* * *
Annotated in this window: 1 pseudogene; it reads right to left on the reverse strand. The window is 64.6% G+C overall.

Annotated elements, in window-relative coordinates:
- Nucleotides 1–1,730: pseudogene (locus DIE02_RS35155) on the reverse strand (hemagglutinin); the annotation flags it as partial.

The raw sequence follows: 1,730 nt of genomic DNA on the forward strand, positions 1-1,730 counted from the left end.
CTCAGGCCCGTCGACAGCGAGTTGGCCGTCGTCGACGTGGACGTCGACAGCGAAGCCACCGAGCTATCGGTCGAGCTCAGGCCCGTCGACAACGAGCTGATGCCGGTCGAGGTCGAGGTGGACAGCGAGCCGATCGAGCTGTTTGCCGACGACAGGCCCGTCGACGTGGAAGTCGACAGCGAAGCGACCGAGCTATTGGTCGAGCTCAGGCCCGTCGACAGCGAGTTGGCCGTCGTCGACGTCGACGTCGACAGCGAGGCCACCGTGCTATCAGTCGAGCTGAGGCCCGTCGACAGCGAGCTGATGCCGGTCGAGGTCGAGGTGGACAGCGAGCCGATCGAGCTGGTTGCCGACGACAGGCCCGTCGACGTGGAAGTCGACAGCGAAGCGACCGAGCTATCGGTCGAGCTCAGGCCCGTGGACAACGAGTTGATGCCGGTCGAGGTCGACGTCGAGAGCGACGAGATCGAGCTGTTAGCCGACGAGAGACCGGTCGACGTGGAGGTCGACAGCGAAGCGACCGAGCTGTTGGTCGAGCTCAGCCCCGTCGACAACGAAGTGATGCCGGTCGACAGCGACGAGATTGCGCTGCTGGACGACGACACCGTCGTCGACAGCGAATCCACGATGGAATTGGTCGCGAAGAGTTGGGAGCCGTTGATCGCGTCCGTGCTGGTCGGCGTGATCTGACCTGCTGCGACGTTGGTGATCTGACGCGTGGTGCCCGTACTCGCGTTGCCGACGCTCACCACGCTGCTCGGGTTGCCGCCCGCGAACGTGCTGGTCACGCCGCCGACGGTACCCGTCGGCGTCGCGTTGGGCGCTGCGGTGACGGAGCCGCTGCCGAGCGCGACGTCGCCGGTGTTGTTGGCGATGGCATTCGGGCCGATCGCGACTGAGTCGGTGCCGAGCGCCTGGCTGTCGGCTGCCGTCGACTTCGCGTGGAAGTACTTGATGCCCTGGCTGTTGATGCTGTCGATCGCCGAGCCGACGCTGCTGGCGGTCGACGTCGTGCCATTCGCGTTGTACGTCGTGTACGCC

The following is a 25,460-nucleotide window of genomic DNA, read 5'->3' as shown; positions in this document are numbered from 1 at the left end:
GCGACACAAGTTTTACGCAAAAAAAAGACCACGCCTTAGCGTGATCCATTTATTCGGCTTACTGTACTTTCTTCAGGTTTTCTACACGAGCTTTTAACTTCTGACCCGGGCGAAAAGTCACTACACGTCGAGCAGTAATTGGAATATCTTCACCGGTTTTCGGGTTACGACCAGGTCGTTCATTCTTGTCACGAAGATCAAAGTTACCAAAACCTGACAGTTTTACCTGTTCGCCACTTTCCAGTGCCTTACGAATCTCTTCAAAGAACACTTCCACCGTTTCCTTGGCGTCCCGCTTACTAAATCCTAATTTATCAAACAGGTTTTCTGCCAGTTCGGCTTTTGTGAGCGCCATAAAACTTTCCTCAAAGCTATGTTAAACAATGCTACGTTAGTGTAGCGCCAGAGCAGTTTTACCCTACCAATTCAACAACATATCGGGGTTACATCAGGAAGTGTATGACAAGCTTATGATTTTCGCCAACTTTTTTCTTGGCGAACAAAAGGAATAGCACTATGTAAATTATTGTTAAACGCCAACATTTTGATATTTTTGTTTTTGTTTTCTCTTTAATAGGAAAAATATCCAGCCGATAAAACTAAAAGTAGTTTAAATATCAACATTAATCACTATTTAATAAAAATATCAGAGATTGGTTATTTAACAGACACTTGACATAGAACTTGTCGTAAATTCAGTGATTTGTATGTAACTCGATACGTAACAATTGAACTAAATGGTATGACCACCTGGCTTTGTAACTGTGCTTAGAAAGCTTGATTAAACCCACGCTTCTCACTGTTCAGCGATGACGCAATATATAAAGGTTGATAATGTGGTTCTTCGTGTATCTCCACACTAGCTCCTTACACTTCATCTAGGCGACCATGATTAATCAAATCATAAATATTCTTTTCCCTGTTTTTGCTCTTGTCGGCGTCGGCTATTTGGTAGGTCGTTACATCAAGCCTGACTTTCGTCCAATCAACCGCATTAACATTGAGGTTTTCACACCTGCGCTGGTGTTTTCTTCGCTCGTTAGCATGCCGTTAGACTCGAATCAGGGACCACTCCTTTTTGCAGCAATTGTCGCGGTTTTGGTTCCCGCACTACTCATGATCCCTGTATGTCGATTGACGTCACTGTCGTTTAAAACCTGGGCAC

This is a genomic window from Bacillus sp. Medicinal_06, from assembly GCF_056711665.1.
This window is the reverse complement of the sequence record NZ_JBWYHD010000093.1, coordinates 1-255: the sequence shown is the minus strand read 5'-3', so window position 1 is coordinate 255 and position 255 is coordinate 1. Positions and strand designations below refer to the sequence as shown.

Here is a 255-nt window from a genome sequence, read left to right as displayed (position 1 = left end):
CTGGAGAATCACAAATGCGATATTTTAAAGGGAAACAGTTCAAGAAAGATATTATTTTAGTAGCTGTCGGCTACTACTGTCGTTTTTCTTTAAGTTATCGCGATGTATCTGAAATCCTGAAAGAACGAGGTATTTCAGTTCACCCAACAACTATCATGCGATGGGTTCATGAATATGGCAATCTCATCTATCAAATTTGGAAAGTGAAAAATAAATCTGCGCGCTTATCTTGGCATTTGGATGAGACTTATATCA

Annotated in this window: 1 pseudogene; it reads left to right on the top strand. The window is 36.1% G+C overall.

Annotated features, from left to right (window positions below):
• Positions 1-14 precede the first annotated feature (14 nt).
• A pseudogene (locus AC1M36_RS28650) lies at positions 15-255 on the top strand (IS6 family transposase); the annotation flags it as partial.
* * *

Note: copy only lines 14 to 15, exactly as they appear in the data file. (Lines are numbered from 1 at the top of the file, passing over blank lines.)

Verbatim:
• Positions 1-14 precede the first annotated feature (14 nt).
• A pseudogene (locus AC1M36_RS28650) lies at positions 15-255 on the top strand (IS6 family transposase); the annotation flags it as partial.